by Mark Garavan
This paper adopts a solution-based approach to the challenge of imagining a new democratic model for Ireland. It proposes a form of governance based on existing institutional and legal possibilities.
This paper adopts a solution-based approach to the challenge of imagining a new democratic model for Ireland. It proposes a form of governance based on existing institutional and legal possibilities. The urgency for thinking about a radical restructuring of the contemporary model of representative democracy arises from the growing recognition that we are in a condition of global ecological peril, one that demands far-reaching social and economic changes. It is likely that Western populations will have to experience and suffer (as opposed to simply cognitively apprehend) a significant amount of the negative consequences of this ecological condition before the political will is generated to redress the factors which have accounted for such a perilous state. The purpose of this article is to identify those factors and to suggest how they can be addressed.
Modern industrial society – Ireland’s included – is socially and ecologically unsustainable. Data on this is overwhelming and barely needs repeating. A few brief illustrations will suffice. For example, it is now widely acknowledged that human induced carbon releases have begun a rapid (in geological time) climate change sequence. The UN’s Intergovernmental Panel on Climate Change (2001) accepts the possibility that average global temperatures may rise by almost 6 degrees centigrade by century’s end. The fact is that we do not know where climate change will lead us. We do not know whether we are at the start of a runaway climate change event or whether we can slow it down. What we can anticipate is that this aggressive alteration of the earth’s careful balance of natural systems will precipitate a climatic feedback that is inevitably going to reconfigure the conducive environmental conditions that have given rise to the series of complex life-forms presently in existence, including ourselves.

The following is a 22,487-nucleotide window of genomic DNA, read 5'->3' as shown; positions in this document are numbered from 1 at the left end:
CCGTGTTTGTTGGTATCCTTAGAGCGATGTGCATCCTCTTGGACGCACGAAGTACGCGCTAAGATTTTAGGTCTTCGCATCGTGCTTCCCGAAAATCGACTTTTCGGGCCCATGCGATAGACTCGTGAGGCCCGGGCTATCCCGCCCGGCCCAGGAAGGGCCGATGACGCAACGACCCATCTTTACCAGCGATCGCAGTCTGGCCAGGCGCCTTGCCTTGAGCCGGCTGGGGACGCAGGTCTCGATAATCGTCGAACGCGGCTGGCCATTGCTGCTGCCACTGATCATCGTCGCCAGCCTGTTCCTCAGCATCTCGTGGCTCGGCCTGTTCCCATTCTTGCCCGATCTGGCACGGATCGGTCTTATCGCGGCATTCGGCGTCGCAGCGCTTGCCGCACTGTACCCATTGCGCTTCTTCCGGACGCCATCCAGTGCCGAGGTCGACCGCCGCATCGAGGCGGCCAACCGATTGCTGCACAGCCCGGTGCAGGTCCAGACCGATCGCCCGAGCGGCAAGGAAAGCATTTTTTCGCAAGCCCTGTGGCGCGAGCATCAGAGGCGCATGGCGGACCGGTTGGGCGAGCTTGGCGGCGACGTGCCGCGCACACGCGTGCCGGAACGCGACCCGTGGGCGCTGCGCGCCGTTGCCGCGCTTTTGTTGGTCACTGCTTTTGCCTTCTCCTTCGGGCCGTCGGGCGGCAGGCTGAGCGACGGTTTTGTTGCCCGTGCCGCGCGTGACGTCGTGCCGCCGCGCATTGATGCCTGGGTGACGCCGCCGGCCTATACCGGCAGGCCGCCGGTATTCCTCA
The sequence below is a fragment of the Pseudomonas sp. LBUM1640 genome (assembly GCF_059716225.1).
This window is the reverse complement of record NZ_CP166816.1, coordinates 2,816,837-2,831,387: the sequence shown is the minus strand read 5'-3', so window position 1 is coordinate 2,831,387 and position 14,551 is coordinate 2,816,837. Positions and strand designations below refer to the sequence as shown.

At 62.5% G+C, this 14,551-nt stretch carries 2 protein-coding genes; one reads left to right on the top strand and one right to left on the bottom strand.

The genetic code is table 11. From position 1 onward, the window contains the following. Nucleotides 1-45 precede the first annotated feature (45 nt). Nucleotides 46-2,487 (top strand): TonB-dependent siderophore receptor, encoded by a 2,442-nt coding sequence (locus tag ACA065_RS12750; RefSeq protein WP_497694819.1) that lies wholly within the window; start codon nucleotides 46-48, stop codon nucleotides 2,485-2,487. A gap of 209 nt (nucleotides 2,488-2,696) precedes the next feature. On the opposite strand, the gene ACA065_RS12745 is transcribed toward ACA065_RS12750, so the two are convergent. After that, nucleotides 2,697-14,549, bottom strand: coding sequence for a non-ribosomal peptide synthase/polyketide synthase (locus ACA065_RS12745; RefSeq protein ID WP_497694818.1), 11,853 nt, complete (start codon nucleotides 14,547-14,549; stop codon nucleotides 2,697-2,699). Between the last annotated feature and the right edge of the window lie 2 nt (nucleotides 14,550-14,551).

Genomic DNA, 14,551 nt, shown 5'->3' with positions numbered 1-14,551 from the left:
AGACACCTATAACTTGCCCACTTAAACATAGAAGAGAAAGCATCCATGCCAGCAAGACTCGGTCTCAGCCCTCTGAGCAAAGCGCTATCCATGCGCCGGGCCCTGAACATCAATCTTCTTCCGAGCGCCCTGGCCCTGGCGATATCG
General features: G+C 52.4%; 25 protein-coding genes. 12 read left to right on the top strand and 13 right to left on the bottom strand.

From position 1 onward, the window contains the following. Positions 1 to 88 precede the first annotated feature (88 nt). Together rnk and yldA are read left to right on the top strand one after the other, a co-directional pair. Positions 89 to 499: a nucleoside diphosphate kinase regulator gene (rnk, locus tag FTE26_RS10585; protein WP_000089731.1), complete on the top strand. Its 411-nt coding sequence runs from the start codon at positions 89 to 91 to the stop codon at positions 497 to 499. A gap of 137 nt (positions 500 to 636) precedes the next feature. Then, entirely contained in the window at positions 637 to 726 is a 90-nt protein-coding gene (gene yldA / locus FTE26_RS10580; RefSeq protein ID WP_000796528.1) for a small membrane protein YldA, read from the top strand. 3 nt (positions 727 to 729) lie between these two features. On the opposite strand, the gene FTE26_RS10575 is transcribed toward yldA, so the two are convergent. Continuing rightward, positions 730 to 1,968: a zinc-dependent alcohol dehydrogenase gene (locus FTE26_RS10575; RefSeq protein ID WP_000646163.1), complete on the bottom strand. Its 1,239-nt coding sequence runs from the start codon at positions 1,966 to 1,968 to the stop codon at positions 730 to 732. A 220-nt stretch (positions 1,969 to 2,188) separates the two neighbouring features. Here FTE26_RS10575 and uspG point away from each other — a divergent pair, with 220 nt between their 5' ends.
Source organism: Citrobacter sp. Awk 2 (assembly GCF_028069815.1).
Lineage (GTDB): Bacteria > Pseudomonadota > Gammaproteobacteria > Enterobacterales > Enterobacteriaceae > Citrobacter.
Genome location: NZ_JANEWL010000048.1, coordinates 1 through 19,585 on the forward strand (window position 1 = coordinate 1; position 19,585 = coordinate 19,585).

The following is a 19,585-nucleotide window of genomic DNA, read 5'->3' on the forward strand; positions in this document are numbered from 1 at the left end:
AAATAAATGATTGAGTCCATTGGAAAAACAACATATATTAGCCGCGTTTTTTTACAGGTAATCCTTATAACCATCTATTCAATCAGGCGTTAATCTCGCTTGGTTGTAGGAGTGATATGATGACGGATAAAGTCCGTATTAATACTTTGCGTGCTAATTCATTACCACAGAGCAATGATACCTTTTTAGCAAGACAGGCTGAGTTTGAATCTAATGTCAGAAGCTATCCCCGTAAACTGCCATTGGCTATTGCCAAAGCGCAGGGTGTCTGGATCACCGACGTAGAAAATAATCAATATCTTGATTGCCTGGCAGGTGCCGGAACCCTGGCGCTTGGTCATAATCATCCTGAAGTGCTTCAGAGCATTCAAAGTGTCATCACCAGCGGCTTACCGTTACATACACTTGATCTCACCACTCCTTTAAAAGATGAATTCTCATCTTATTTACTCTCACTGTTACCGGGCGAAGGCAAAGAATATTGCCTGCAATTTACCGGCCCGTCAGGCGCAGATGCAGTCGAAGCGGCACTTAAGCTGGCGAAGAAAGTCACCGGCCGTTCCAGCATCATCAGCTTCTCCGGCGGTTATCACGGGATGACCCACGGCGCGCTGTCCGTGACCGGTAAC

The planet’s life-forms are in peril from other sources as well. The loss of natural space and habitats, together with the impact of a variety of pollution sources, has directly caused an extraordinary extinction of species. In 1992, the biologist Edward Wilson estimated that 27,000 species were being lost each year. But by the end of 2001, BBC 1’s State of the Planet documentary warned that the situation was far worse. It asserted that unless radical corrective steps were now taken up to a half of all the species on the planet would be lost within the next 50 to 100 years. The extermination of a species is irreversible. In truth, we don’t know how many species there are nor therefore can we definitively know just how many are being lost. What we do know is that the reduction of bio-diversity is now occurring on a scale greater than any experienced in the last 65 million years and is directly the consequence of human activity.
With environmental unsustainability goes social unsustainability. The planet simply cannot provide for Western patterns of consumption to be applied everywhere. The world’s richest countries, with 20% of global population, account for 86% of private consumption. The poorest 20% account for 1.3% (UN State of the World Population Report 2001). Nearly 60% of people in poorer counties lack basic sanitation (approximately 2.6 billion people). A third do not have access to clean water. It is doubtful whether food production can be increased to meet the needs of an expanding global population given the context of topsoil depletion, loss of fresh water supplies and a rapid decline in the supply of cheap oil.